Leningrad is one of the biggest industrial, scientific and cultural
centres in the USSR, a city with a rich and glorious history. Here Lenin
lived and worked, thinker of genius, revolutionary, founder and leader
of the Communist Party and the Soviet state. Here, in 1917, under the guidance of Lenin's Party, the Great October Socialist
Revolution was accomplished.
Leningrad is a hero city. It was awarded this title for the courage and
heroism shown by the city's working people in the struggle with the German invaders. Their feat has been immortalised in the Monument
commemorating the heroic defence of Leningrad from 1941 to 1943 and the rout of the fascist troops outside the city in 1944, in the
monuments of the "Green Belt of Glory", in the magnificent Piskaryovsky
Memorial Cemetery and elsewhere.
Leningrad's remarkable architectural ensembles, palaces, museums,
parks and art galleries are world-famous.
Leningrad is a city of physical culture and sport, with over three thousand sports grounds, football pitches, specialised gymnasiums,
swimming pools, skating rinks, the Palace of Sports Games, the Yubileiny Sports Palace and thirty-seven stadiums, the two biggest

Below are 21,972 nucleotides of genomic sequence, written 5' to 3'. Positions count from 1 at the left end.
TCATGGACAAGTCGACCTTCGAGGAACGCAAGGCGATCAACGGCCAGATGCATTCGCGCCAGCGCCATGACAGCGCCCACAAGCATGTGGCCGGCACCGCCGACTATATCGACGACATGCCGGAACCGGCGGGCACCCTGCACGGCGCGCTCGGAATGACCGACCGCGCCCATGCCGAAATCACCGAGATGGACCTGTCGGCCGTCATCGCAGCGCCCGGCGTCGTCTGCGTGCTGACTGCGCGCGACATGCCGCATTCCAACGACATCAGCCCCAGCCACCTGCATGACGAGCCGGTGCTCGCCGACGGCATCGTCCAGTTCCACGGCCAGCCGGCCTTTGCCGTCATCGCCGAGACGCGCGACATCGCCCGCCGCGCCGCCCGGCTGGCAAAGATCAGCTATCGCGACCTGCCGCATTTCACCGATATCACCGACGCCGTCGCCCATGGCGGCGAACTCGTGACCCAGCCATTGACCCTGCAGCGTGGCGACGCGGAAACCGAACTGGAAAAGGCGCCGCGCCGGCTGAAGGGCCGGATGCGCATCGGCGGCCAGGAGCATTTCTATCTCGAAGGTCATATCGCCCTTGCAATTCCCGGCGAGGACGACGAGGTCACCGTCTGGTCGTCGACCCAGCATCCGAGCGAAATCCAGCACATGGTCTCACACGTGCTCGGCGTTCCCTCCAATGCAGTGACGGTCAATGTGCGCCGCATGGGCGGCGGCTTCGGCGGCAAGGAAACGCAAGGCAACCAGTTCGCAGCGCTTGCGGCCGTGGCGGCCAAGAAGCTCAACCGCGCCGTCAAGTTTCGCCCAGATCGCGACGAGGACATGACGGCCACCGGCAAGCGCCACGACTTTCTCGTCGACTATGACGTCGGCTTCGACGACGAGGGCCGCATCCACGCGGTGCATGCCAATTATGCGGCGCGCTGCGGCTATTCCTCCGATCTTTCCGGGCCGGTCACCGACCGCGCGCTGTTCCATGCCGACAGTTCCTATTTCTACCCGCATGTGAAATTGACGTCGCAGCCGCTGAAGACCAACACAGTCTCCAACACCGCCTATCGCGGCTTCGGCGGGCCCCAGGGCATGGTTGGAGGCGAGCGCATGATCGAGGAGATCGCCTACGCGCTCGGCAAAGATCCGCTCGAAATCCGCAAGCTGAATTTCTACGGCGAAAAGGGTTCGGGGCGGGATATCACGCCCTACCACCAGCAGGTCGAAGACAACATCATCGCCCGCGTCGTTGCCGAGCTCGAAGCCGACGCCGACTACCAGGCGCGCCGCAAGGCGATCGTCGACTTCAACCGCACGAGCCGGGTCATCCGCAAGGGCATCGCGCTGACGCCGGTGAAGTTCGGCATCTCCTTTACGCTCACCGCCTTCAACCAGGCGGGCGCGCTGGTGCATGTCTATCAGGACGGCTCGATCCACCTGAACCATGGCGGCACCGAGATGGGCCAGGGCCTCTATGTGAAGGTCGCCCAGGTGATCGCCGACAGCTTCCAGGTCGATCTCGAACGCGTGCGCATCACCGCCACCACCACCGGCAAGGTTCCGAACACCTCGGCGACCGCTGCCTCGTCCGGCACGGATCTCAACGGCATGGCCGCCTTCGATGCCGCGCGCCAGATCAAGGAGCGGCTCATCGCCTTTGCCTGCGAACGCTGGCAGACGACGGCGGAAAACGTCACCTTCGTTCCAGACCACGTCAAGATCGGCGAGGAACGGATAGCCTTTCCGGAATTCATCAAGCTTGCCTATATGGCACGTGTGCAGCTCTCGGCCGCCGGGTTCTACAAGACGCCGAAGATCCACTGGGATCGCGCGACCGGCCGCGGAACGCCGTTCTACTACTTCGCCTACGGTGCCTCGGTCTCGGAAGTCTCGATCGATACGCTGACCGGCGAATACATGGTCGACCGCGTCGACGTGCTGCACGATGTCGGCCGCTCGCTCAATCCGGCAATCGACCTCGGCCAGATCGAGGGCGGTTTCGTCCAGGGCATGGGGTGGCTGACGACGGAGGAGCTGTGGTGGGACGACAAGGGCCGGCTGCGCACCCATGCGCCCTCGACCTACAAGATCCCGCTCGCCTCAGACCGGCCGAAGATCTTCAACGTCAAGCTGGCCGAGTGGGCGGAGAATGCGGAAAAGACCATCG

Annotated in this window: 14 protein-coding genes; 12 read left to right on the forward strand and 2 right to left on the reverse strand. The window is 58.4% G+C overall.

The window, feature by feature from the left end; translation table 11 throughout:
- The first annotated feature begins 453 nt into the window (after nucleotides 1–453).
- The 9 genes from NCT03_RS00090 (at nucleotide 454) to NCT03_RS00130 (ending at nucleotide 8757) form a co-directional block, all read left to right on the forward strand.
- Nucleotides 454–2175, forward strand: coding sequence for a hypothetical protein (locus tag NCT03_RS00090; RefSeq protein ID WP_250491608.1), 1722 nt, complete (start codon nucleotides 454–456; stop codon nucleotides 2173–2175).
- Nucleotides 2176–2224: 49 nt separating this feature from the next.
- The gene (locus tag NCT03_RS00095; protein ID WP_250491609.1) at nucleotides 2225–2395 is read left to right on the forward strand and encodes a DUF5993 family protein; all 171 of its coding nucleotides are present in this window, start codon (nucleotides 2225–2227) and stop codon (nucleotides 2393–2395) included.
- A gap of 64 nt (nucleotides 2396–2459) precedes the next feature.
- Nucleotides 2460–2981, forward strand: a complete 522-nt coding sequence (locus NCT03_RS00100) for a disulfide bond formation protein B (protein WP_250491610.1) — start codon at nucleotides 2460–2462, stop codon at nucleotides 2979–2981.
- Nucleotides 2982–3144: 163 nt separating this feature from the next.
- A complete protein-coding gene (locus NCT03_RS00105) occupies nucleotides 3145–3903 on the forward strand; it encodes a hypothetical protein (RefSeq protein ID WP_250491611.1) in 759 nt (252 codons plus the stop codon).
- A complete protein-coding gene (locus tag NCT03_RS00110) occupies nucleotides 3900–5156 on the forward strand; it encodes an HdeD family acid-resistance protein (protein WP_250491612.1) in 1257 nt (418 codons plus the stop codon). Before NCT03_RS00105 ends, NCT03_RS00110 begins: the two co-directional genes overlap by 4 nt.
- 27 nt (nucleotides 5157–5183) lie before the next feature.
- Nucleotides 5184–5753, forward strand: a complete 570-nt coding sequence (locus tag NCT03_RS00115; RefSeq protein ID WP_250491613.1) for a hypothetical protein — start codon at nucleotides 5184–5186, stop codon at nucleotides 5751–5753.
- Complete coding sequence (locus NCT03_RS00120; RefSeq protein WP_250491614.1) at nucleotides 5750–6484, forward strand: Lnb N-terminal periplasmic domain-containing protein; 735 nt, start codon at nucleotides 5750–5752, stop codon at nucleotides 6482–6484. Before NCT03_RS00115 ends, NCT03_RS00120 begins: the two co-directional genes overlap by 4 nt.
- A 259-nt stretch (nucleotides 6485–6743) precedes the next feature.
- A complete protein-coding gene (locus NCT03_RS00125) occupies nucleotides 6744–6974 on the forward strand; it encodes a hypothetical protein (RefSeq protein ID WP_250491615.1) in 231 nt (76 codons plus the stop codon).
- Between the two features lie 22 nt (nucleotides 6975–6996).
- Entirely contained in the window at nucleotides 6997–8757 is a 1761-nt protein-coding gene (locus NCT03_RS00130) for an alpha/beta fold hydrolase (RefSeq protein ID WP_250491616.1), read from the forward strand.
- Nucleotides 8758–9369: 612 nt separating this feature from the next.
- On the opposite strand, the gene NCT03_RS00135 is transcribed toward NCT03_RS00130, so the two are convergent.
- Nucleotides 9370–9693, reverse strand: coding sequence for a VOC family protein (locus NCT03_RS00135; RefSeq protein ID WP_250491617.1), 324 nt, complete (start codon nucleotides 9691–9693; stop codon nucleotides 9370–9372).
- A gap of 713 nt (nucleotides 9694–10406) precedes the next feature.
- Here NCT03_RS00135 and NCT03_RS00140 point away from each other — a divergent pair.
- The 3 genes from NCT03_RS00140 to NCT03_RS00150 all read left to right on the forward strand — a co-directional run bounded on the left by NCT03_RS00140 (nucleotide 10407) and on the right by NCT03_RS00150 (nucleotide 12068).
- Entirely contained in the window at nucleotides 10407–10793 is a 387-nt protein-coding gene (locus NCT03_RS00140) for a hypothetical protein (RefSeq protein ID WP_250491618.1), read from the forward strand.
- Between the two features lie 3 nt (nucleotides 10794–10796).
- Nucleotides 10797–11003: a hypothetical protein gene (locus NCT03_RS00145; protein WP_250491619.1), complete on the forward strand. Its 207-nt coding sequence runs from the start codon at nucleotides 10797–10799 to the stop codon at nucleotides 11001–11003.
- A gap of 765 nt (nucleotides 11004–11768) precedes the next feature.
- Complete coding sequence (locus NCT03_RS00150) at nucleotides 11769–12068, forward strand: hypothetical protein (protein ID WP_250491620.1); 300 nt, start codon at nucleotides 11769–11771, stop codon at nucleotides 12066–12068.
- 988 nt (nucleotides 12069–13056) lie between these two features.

being those named after Lenin and Kirov.
Since 1952, when Soviet athletes made their debut at the 15th Olympic
Games in Helsinki, Leningrad has been well represented at all summer and winter Olympics, with 175 medals to its credit, including 73
Sports fans are fully familiar with the names of the city's famous champions: G. Shatkov, Yu. Tyukalov, N. Chizhova, V.
Zhdanovich, T. Kazankina, Ye. Kulikov, G. Stepanskaya, A. Karpov and many others.
About 750 thousand people are now active in Leningrad's sports societies.
Along with the rest of the nation, the citizens of Leningrad are preparing for the Moscow Olympics. Matches for the Olympic football
tournament will be played at the S. M. Kirov Stadium in the summer of 1980.
But the 1980 Olympics will mean more to Leningrad than just football
matches. Rowers, yachtsmen, track-and-field athletes, gymnasts,
swimmers, wrestlers and boxers-in other words, representatives of all branches of the Olympic Games-are training for the Olympic starts.